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Microsoft caves to customer, vendor pressure for extended sales of Windows XP

DailyTech reported earlier this week that Microsoft was in a bit of a bind concerning the end-of-sale date for Windows XP. The company originally planned to suspend the sale of Windows XP on January 31, 2008, but later extended the date to June 30, 2008.

The funeral for Windows XP shouldn't have caused too much of a rift in the space-time continuum considering that Windows Vista is currently available to fill its shoes, but things haven't gone over so swiftly. The planned funeral for Windows XP has been confounded by two issues, 1) the rise of low-cost notebooks which are taking advantage of Linux-based operating systems and 2) the fact that Windows Vista is too resource hungry to run with respectable performance on such machines.

We first heard word that Microsoft would reconsider its decision to kill off Windows XP shortly after our original article went live on Monday and the Redmond-based company confirmed that decision earlier today.

Microsoft will now make Windows XP Home available for what it calls ultra-low-cost PCs (ULPCs) until June 30, 2010 or one year after the release of the next version of Windows; whichever is later. Microsoft goes on to state that it "Heard from partners and customers that they want Windows broadly available for this new class of devices, because they want the familiarity, compatibility and support only available on the Windows platform."

Microsoft also acknowledged that Windows XP makes more sense than Windows Vista for these machines adding, "While Windows Vista provides many benefits, including an easier and more secure user experience, Windows XP Home provides an effective solution on these devices from a performance and cost perspective."

Consumers should be glad to hear that the flood of new, low-cost notebooks from Intel, ASUS, ECS, and Everex will continue to be available with Windows XP for the next two years. Microsoft can also rest assured that it won't be missing out on a growing, lucrative segment of the PC market.

For those that are looking to see other versions of Windows extended beyond the June 30, 2008 date, you're out of luck. Only XP Home will get a reprieve from Microsoft.

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RE: Just a thought
By Natfly on 4/3/2008 3:39:11 PM , Rating: 4
It'd be nice if they would strip down Vista and make a mobile version instead of continuing to drag XP along. It doesn't need all the flashy stuff. Just the ability to use Vista's drivers, updates, etc.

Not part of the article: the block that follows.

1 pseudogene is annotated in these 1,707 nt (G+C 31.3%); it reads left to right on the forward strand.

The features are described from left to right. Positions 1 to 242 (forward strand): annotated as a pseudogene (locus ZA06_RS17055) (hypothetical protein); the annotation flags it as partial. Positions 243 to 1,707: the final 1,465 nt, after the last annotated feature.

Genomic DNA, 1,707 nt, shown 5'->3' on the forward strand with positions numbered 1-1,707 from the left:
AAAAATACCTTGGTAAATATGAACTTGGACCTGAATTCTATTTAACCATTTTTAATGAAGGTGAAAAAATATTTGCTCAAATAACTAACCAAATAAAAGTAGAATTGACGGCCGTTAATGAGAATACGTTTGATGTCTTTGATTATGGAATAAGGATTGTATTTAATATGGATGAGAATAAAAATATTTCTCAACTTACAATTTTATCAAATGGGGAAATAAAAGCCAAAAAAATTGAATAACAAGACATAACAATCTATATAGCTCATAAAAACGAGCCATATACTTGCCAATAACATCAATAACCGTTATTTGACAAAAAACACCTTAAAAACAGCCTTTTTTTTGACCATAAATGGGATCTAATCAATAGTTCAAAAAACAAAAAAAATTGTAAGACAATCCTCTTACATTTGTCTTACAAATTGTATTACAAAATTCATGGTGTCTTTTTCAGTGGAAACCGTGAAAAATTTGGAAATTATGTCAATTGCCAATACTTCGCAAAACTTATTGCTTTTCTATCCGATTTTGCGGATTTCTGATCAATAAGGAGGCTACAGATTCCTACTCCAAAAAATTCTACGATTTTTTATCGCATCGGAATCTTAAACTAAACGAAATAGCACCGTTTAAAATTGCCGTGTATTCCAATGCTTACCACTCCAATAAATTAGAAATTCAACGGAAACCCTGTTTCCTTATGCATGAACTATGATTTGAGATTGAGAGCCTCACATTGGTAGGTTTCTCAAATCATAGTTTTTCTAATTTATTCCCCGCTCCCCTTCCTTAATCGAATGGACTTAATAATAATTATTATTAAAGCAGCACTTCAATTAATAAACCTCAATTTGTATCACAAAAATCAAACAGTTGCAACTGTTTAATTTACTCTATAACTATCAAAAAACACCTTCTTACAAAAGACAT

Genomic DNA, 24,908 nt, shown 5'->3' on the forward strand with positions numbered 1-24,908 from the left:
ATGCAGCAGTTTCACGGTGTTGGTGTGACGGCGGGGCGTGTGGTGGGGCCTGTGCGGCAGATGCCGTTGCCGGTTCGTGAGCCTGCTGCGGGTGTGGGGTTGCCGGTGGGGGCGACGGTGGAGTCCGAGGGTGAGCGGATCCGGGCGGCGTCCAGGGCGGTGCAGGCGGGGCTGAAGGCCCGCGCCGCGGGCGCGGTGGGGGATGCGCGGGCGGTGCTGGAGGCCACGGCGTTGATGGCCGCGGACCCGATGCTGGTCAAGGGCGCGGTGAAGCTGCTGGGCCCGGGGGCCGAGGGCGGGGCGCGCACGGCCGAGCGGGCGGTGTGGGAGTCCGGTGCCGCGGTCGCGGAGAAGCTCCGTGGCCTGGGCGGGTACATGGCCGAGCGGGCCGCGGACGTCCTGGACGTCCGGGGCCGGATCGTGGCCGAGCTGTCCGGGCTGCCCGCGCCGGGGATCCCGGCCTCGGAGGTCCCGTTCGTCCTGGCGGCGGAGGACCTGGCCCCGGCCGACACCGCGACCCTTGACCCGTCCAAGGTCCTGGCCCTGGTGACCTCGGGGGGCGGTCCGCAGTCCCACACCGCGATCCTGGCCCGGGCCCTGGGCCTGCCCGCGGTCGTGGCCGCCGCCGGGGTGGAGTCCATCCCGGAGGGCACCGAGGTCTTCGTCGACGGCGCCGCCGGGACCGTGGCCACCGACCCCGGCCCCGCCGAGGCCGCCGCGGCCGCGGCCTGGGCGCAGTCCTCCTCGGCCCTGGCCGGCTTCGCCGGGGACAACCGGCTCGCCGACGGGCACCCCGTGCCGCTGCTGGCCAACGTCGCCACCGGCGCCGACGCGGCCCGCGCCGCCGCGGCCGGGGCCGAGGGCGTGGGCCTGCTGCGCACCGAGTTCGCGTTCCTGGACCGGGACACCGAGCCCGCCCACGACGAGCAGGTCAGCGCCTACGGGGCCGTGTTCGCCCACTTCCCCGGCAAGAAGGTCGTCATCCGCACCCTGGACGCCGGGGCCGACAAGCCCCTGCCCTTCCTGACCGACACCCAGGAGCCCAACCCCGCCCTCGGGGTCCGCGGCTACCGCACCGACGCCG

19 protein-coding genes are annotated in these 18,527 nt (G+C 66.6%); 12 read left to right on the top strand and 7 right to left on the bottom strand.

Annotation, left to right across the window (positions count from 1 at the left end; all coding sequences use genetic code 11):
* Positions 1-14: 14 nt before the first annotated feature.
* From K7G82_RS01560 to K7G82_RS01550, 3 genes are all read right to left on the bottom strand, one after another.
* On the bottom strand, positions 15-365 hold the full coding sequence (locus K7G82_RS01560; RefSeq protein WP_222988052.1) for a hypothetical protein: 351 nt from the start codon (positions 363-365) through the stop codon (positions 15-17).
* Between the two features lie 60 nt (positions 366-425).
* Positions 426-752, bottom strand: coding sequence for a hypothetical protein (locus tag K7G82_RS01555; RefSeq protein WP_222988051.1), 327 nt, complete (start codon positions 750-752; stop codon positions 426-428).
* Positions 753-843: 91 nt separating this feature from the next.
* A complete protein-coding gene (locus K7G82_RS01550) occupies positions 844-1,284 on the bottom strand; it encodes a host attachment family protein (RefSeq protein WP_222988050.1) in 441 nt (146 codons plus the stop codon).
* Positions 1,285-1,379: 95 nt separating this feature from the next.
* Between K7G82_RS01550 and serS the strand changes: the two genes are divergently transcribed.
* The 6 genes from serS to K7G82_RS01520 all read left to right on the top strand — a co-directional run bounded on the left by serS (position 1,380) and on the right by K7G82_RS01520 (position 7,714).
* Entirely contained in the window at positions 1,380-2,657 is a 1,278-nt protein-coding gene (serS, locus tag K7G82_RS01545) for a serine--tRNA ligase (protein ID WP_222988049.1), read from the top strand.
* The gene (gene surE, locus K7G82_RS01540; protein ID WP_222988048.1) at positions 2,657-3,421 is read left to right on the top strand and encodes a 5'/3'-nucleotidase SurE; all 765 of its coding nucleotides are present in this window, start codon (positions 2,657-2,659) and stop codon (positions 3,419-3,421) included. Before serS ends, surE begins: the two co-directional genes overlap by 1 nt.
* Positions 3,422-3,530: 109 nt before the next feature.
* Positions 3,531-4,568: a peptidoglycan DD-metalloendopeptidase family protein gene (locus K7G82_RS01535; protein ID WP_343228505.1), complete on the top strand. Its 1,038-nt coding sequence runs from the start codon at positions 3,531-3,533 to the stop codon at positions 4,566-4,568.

RE: Just a thought
By judasmachine on 4/3/2008 3:47:32 PM , Rating: 2
Yeah I realized that after I typed it...

It just makes sense to me to make a very low end OS out of the current stuff.

RE: Just a thought
By imperator3733 on 4/3/2008 4:06:27 PM , Rating: 2
Yeah, that's what they should really do. Cut out everything that isn't needed and won't run on one of these computer -- MovieMaker, DVD Maker, Aero, etc. If they put a lot of people on it, they could probably cut Vista down enough, but then Win7 would probably be out. Too bad they hadn't made a cut down version of Vista sooner.

RE: Just a thought
By therealnickdanger on 4/3/2008 4:17:27 PM , Rating: 2
That's really what Vista Basic is - function and no flash, but Microsoft just needs to learn what the definition of "basic" truly is and strip it down more. When in doubt, vLite. VistaUlt in under 2GB never looked so good...

RE: Just a thought
By JoshuaBuss on 4/4/2008 1:13:10 PM , Rating: 2
why exactly is vista so huge? what takes all that space? Drivers?

RE: Just a thought
By i3arracuda on 4/4/2008 1:35:58 PM , Rating: 2
why exactly is vista so huge?

Probably all those resources it eats. Vista's diet could probably stand to mix in a salad or two, every once in awhile.

RE: Just a thought
By thartist on 4/4/2008 2:15:41 PM , Rating: 3
Oriental languages are up to 2 GBs. Try removing them with vLite. The rest is just functionality that covers every possible user's needs even if you may not use it(not bloat) or just crap (bloat this time).
Remember vLite is not half as mature as nLite (for XP) yet.

"What would I do? I'd shut it down and give the money back to the shareholders." -- Michael Dell, after being asked what to do with Apple Computer in 1997

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